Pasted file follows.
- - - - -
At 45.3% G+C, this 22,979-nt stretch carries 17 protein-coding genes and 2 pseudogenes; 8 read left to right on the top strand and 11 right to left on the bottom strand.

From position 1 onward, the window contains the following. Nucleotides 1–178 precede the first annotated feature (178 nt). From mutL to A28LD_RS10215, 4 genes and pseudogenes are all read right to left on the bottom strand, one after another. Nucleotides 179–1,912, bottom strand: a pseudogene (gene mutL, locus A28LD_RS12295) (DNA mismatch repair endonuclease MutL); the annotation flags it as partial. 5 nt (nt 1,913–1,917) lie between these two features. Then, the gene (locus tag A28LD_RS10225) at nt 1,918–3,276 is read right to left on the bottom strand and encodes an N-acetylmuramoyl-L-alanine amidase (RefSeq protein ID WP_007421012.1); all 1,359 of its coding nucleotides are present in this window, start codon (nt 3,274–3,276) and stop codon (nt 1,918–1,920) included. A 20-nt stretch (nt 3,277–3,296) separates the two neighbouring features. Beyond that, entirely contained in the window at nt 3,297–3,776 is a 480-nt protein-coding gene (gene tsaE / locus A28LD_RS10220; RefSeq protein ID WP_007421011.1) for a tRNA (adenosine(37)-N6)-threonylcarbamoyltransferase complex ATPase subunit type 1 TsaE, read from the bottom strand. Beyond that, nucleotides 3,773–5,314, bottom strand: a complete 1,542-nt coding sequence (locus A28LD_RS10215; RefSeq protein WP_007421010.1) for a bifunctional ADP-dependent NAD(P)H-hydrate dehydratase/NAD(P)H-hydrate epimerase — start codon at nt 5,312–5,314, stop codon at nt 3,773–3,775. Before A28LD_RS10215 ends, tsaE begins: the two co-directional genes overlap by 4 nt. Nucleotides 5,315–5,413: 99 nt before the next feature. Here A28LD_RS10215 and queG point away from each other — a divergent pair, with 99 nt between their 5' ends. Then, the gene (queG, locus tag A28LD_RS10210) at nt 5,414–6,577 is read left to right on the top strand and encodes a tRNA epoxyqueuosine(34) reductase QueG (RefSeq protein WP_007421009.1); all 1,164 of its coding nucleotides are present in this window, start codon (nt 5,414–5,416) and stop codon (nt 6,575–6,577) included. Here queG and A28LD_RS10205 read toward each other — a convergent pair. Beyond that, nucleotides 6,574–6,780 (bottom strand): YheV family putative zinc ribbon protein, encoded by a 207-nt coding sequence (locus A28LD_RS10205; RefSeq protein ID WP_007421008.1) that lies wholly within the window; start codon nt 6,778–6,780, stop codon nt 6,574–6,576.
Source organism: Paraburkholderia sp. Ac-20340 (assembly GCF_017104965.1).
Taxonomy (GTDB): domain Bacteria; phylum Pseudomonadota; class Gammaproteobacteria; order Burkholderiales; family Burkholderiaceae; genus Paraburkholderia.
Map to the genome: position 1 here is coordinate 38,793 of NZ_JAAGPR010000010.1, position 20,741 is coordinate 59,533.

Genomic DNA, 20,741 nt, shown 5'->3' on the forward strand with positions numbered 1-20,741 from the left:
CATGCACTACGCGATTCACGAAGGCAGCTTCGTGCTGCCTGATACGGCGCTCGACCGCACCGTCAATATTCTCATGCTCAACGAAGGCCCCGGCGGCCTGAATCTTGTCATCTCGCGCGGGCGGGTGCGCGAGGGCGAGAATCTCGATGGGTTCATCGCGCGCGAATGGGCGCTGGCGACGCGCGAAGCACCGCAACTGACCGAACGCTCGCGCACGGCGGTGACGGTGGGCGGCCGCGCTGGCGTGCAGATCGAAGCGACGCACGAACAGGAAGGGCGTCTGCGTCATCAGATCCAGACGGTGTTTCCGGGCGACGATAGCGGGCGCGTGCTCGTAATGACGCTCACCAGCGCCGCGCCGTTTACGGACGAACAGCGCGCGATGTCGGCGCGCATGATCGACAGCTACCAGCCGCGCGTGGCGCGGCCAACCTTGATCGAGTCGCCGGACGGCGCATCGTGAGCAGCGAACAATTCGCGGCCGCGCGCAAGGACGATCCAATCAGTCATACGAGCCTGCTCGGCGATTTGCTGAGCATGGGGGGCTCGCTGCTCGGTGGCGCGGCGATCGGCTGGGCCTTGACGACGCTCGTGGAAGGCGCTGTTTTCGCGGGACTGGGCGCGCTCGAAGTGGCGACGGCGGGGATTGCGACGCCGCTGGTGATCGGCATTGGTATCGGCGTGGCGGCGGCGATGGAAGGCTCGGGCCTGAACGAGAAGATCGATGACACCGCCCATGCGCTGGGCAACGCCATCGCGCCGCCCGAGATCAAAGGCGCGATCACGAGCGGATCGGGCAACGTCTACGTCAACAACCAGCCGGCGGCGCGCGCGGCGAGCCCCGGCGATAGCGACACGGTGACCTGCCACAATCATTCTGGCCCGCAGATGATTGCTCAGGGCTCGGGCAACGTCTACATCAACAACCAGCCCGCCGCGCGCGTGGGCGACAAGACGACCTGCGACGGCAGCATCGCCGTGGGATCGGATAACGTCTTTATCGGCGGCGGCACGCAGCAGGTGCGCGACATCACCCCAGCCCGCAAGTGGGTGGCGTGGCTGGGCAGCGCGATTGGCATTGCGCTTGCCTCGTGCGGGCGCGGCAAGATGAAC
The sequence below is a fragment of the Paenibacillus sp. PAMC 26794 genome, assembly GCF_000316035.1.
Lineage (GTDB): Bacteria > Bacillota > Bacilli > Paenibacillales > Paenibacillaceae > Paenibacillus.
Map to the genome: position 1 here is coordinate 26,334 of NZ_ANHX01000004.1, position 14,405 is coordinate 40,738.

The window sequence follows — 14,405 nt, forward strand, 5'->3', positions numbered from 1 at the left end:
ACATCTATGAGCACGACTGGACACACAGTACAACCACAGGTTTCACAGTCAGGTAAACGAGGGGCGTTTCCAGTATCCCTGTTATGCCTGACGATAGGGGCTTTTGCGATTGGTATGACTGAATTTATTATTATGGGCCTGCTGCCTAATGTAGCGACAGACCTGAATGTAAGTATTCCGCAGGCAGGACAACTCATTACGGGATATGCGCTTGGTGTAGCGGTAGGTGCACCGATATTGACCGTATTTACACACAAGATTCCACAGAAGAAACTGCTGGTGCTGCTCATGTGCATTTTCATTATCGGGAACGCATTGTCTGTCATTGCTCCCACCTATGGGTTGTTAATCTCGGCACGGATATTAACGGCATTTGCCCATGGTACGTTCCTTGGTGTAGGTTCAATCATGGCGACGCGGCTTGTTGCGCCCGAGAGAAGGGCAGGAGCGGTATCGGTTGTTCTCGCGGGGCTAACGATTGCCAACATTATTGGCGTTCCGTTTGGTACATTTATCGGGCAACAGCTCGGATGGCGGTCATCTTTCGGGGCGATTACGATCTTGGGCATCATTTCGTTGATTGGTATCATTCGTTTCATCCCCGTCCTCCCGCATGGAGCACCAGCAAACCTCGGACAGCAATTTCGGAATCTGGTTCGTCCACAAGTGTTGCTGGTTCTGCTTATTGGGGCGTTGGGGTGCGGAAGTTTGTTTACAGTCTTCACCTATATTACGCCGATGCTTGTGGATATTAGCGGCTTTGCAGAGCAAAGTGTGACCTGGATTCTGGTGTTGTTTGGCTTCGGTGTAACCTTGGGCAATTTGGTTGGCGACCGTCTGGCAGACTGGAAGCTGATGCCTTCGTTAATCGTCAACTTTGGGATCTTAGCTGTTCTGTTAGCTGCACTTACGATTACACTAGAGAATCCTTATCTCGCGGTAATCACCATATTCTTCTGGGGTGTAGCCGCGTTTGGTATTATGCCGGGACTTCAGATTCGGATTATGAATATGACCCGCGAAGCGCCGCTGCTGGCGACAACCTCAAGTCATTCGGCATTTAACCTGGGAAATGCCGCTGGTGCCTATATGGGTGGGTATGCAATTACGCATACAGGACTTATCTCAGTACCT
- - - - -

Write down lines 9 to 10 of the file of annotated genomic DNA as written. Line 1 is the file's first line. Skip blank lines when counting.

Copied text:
Lineage (GTDB): Bacteria > Bacillota > Bacilli > Paenibacillales > Paenibacillaceae > Paenibacillus.
Map to the genome: position 1 here is coordinate 26,334 of NZ_ANHX01000004.1, position 14,405 is coordinate 40,738.